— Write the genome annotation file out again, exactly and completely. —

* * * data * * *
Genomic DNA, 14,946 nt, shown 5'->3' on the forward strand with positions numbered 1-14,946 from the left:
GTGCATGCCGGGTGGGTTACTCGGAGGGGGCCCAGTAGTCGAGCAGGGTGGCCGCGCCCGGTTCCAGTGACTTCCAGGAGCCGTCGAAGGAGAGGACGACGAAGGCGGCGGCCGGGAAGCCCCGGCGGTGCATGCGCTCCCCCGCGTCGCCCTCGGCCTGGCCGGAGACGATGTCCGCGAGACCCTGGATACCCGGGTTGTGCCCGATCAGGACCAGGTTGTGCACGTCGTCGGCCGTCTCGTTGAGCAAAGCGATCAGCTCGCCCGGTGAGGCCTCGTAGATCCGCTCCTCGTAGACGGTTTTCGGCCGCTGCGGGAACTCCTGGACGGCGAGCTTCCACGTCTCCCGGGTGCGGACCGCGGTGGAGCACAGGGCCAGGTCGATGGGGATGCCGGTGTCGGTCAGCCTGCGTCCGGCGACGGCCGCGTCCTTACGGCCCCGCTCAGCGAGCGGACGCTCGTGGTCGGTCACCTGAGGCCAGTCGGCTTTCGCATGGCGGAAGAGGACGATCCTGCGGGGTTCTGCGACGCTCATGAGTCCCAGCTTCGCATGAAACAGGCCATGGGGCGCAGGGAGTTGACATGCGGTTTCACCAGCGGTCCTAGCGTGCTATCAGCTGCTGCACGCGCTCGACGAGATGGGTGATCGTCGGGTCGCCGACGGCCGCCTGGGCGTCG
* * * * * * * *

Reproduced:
Genomic DNA, 14,946 nt, shown 5'->3' on the forward strand with positions numbered 1-14,946 from the left:
GTGCATGCCGGGTGGGTTACTCGGAGGGGGCCCAGTAGTCGAGCAGGGTGGCCGCGCCCGGTTCCAGTGACTTCCAGGAGCCGTCGAAGGAGAGGACGACGAAGGCGGCGGCCGGGAAGCCCCGGCGGTGCATGCGCTCCCCCGCGTCGCCCTCGGCCTGGCCGGAGACGATGTCCGCGAGACCCTGGATACCCGGGTTGTGCCCGATCAGGACCAGGTTGTGCACGTCGTCGGCCGTCTCGTTGAGCAAAGCGATCAGCTCGCCCGGTGAGGCCTCGTAGATCCGCTCCTCGTAGACGGTTTTCGGCCGCTGCGGGAACTCCTGGACGGCGAGCTTCCACGTCTCCCGGGTGCGGACCGCGGTGGAGCACAGGGCCAGGTCGATGGGGATGCCGGTGTCGGTCAGCCTGCGTCCGGCGACGGCCGCGTCCTTACGGCCCCGCTCAGCGAGCGGACGCTCGTGGTCGGTCACCTGAGGCCAGTCGGCTTTCGCATGGCGGAAGAGGACGATCCTGCGGGGTTCTGCGACGCTCATGAGTCCCAGCTTCGCATGAAACAGGCCATGGGGCGCAGGGAGTTGACATGCGGTTTCACCAGCGGTCCTAGCGTGCTATCAGCTGCTGCACGCGCTCGACGAGATGGGTGATCGTCGGGTCGCCGACGGCCGCCTGGGCGTCG